Facts About the Arctic in February 2024

A change is perhaps even better than a rest? Let’s start February with a reminder that following close behind another recent Arctic cyclone, Storm Ingunn caused red weather warnings for high winds and avalanches in Norway two days ago:

By yesterday evening another long period, storm driven swell was arriving at the sea ice edge in the Fram Strait, and to a lesser extent in the Barents Sea:

By this morning Ingunn had merged with the remnants of the prior cyclone, as revealed in Climate Reanalyzer’s visualisation of the latest GFS model run::

The storms have sucked plenty of anomalously warm air into the central Arctic:

Getting to back to more conventional fare, here is the the CryoSat-2/SMOS thickness map for January 31st in Greenland down orientation:

Plus the associated volume graph:

In mid December the reanalysed volume was briefly lowest for the date in the CryoSat-2 era. Currently the near real time numbers are still close to the bottom of the range.

[Update – February 4th]

After flatlining for a couple of weeks, JAXA extent has just reached a new maximum for the winter:

Especially for Matt, Northern Hemisphere snow extent has taken a bit of a tumble recently:

Here too is the latest AMSR2 update on recent sea ice motion on the Atlantic periphery of the Arctic Ocean:

The overall anti-clockwise motion has resulted in breakup of the usually fast ice in the Vilkitsky Strait, and plenty of thick ice exported from the central Arctic via the Fram Strait

[Update – February 6th]

In an intriguing divergence, AWI’s high resolution AMSR2 pan Arctic sea ice area is declining even as extent makes new highs for this winter:

The PIOMAS gridded thickness data for January 2024 has been released. Here’s the calculated Arctic sea ice volume graph:

Volume is 6th lowest for the date in the PIOMAS record going back to 1979. Here’s the associated end of month thickness map:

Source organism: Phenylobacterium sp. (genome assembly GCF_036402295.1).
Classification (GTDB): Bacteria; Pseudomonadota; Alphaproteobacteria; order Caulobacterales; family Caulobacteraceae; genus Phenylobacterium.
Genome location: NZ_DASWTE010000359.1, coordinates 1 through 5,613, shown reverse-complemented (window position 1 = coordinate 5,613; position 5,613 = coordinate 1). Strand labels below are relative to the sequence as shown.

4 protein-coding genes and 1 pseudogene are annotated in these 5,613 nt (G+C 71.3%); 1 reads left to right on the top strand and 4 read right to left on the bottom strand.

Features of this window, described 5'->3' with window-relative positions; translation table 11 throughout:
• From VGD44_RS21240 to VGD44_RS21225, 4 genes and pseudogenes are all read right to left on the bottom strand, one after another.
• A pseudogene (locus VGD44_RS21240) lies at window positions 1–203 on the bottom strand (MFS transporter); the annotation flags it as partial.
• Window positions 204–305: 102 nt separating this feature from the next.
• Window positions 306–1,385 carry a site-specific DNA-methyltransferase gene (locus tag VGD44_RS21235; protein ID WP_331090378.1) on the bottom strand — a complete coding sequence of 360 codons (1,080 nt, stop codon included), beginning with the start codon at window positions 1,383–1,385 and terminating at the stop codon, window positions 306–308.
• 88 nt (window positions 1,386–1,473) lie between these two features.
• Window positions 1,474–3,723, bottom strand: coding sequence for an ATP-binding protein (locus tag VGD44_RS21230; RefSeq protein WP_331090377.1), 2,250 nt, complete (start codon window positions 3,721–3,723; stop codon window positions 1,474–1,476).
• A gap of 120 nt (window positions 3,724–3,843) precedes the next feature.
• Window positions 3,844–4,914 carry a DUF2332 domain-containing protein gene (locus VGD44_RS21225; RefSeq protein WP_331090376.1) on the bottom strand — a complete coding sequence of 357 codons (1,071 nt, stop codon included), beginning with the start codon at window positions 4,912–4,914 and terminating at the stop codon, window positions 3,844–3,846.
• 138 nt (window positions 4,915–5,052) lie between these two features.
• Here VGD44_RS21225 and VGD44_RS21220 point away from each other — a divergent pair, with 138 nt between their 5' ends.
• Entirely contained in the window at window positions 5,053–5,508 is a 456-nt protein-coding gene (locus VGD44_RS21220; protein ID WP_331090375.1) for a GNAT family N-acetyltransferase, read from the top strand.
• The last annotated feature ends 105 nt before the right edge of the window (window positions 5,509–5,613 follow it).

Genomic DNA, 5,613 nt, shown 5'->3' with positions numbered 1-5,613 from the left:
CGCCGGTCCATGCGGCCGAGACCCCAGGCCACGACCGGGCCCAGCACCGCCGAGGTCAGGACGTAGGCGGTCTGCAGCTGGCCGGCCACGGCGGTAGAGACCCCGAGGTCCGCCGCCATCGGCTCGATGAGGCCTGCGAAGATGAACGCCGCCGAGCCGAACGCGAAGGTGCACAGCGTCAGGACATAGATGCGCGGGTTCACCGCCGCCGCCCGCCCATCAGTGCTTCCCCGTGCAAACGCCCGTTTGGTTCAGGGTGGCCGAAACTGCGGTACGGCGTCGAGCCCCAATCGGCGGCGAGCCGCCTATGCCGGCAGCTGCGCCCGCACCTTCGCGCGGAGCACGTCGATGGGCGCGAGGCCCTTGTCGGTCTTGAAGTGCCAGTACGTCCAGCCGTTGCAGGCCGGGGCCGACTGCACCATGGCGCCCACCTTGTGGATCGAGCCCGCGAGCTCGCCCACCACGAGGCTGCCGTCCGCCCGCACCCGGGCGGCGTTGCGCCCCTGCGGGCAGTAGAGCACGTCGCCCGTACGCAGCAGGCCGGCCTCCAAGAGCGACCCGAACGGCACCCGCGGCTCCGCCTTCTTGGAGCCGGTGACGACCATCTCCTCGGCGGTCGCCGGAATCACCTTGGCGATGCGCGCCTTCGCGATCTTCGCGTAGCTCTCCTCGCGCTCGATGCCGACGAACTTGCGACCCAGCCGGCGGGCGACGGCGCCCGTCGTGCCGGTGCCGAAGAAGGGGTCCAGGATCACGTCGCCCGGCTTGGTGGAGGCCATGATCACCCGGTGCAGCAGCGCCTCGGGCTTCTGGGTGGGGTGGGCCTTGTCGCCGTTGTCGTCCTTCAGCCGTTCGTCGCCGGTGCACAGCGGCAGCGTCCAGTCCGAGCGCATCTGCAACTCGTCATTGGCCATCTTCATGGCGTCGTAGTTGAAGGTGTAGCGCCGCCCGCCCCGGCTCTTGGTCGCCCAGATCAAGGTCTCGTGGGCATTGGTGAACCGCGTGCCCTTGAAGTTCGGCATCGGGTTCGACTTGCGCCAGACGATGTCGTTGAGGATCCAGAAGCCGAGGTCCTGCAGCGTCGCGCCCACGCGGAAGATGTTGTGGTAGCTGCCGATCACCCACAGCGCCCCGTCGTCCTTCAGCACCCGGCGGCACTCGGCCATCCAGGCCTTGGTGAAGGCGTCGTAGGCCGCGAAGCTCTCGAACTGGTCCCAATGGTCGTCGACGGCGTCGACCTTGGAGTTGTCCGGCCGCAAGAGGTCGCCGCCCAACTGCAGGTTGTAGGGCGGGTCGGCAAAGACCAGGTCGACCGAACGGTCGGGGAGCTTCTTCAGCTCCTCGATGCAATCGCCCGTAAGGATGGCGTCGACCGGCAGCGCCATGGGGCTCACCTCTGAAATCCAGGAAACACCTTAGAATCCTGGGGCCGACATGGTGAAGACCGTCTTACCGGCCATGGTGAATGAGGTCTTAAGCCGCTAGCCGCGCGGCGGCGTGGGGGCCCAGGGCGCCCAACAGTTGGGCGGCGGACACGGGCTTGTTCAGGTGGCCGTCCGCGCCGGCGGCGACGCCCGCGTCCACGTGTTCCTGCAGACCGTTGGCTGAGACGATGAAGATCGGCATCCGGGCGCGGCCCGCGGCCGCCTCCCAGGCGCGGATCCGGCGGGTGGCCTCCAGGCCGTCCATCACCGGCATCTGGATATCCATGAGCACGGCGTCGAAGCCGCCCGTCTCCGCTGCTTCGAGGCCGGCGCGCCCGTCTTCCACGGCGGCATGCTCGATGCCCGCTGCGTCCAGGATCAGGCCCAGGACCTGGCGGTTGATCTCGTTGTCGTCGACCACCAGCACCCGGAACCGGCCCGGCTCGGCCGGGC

Much like the CryoSat-2/SMAP map above, this one also currently lacks the band of thicker ice that is usually advected into the Beaufort Sea by the Beaufort Gyre over winter. Note the difference in the scales.

Here too is the Rutgers Global Snow Lab anomaly chart for January:

[Update – February 7th]

DMI have got back to me! Spot the slow down:

The National Snow and Ice Data Center have published the latest edition of their Arctic Sea Ice News. Especially for Peter, here’s the perennial monthly extent trend graph:

The so called “skeptics” are probably already salivating over that image! However I’m willing to bet a thousand pretend pounds (UK political in joke!) that they won’t publish this map as well:

They won’t publish these two images from the NSIDC update either, not least because they haven’t got the faintest inkling of what they mean:

The NSIDC explain that:

Overall, it was relatively warm over the Arctic Ocean during January. Air temperatures at the 925 millibar level (about 2,500 feet above sea level) were up to 6 degrees Celsius above average over the central Arctic Ocean and the Canadian Archipelago. Air temperatures in the Bering Sea were 2 to 3 degrees Celsius above average. It was slightly cooler than average over the East Siberian Sea.

The sea level pressure pattern was characterized by low pressure over the Barents and Bering Seas and a saddle of relatively high pressure extending from Eastern Siberia across the Arctic Ocean into northwestern Canada. Overall, pressure gradients were not particularly strong, indicating slack winds.

The winds have picked up a bit since!

[Update – February 13th]